“…All the foxglove belfries stand.
Should they startle over the land,
None would know what bells they be.
Never any wind can ring them,
Nor the great black bees that swing them–
Every crimson bell, down-slanted,
Is so utterly enchanted.


Mary Webb (1881-1927)


It’s a misty Monday, a steady rain has fallen since the opening dawn with heavy rain dancing percussively across the slates. Gutters and down-pipes disgorging the torrent across the patio and paths. The layer of dust from the recent weeks of sunshine floats along the rivulets – revealing a greener, fresher garden, sweetly scented with the final May blossoms and first roses.

Foxgloves (Digitalis purpurea) have burst into bloom, standing tall in the flower beds. Over the past few days, bees have visited, buzzing delightedly in the trumpet flowers. There is something magnificent and perhaps magical about this plant; long associated with the fairy-folk and magic.


As kids we plucked the individual flowers and wore them on our fingers delighting in their (seemingly) perfect fit. When my own daughter did this on a school trip the teacher almost had a heart attack (right plant then?) 😀

If eaten – this plant is poisonous containing cardiac glycosides, the plant from which digitalis is derived and used medically to treat various heart ailments. Julian Barker doesn’t even discuss the plant beyond a simple description, lay people and herbalists are not permitted to use “either the plant or standardised preparations of the whole leaf“. There have been several recorded self-poisonings from mistakenly using the leaves in salads. It can look like comfrey, though when you compare each, the texture is quite different. A cardiologist friend told me about a young person who had mistaken the leaf for dandelion. NOT a plant to be messed with but a lovely plant to be admired in the garden, a great bee plant and shelter plant for smaller insects.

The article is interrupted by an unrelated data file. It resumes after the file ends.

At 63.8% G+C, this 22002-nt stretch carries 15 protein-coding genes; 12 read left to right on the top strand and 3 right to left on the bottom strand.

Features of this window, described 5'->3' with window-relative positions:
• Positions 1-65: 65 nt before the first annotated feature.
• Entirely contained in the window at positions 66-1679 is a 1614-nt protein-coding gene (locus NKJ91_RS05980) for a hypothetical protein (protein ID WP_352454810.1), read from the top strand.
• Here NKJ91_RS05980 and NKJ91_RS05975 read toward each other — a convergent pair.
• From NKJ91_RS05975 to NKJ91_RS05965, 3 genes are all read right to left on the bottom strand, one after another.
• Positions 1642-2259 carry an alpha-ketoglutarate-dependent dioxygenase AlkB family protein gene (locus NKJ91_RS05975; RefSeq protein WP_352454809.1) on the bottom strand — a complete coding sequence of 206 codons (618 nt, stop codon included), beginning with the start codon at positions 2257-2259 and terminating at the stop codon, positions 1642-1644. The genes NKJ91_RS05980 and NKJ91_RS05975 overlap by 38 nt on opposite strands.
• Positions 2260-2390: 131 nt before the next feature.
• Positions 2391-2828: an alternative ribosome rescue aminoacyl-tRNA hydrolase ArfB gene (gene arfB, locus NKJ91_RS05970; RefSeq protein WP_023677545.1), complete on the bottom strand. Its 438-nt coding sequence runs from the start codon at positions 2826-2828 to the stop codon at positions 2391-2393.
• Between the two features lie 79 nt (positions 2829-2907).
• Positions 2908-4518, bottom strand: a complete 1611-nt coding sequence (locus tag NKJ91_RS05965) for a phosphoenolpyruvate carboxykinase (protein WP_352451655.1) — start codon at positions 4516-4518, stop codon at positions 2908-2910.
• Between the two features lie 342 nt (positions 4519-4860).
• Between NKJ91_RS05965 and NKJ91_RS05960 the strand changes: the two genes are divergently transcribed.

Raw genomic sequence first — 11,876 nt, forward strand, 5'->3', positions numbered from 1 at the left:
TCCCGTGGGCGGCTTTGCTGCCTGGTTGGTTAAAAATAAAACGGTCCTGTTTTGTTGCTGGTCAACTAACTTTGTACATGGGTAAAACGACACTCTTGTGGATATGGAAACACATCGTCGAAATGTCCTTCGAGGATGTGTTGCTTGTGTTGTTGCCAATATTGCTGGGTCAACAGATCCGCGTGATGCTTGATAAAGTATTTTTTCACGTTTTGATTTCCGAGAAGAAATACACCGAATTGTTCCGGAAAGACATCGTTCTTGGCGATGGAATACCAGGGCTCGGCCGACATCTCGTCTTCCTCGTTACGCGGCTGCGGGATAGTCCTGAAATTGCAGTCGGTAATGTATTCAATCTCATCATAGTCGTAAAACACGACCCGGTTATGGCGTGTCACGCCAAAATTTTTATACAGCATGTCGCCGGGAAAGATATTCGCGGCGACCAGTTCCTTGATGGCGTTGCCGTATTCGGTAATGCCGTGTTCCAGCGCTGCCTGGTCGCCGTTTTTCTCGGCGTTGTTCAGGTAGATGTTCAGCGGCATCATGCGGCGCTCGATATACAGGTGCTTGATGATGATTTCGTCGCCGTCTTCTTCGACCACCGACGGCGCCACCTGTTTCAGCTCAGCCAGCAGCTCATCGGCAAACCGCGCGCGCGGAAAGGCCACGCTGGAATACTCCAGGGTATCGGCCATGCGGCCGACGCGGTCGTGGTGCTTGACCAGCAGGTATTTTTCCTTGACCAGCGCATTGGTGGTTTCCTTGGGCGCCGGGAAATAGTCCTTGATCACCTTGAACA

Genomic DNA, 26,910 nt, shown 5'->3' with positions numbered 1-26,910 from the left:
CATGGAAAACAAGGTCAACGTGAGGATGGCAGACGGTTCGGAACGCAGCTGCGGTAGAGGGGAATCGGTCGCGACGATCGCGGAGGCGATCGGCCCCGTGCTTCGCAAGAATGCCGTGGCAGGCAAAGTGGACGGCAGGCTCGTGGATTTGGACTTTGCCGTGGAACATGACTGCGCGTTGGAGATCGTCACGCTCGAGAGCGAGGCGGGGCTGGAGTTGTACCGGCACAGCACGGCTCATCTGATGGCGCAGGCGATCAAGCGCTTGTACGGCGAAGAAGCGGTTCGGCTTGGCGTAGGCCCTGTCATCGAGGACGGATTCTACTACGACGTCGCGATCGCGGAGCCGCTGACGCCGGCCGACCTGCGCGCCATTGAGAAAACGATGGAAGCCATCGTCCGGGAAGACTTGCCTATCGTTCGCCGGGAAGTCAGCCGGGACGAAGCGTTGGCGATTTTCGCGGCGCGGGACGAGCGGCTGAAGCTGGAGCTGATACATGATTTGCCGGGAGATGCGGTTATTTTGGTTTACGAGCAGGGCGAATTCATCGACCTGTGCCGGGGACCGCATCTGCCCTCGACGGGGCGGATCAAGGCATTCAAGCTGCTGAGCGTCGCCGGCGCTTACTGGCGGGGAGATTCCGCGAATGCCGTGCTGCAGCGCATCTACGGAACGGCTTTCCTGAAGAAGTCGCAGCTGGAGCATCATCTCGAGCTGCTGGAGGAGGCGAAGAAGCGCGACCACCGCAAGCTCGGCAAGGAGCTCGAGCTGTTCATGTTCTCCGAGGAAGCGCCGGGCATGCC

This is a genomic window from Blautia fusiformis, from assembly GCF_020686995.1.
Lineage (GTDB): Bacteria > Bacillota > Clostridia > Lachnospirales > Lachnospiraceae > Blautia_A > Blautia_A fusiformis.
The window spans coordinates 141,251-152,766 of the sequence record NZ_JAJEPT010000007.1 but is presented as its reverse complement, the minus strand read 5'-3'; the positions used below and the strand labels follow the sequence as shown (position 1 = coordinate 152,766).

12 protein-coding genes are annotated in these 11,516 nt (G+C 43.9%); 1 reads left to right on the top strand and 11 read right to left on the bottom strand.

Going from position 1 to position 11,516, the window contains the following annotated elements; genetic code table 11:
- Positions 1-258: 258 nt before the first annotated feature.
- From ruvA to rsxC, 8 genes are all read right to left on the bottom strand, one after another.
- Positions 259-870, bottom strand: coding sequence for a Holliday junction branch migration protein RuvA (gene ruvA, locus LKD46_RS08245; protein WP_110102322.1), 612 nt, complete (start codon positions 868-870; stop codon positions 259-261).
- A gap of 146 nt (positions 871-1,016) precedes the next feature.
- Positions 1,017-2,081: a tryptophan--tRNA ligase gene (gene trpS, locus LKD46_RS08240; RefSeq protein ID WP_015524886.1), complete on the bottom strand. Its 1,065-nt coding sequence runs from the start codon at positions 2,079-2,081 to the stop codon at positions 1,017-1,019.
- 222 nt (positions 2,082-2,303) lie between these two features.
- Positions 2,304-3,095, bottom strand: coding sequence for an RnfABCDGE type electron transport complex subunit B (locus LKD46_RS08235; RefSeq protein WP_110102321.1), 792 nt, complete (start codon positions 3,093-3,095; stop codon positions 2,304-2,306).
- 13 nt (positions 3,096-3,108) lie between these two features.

Mutant flower

Over the past few years I’ve noticed that just occasionally something odd happens. Normally the terminal (topmost) flower opens last  – this is an example of a “terminal peloria” a mutation. Compared to the rest of the flowers on the spike it’s huge and bowl-shaped rather than lipped as the others are.

Foxglove "terminal peloria"

Its make-up is quite different too, looking more like a Campanula (Bell flower), quite different from a normal foxglove.  Sometimes these are described as Digitalis purpurea monstrosa  – a monster. Botanists have described these flowers since the  mid 19th century, research has shown that the mutation is caused by a Mendelian recessive gene. There are two in the garden at the moment but the majority are beautiful standards in purple and white.

Foxgloves and Japanese quince

As I write the the swallows are mobbing a pair of crows intent on gobbling up the chicken feed in the shed. It usually takes me a little while to realise that the noise coming from the shed is not the chickens having a feed but two greedy, glossy feathered scoundrels! I must admit they do look in very good condition!

Thanks for stopping by today – hope you are enchanted by your garden too!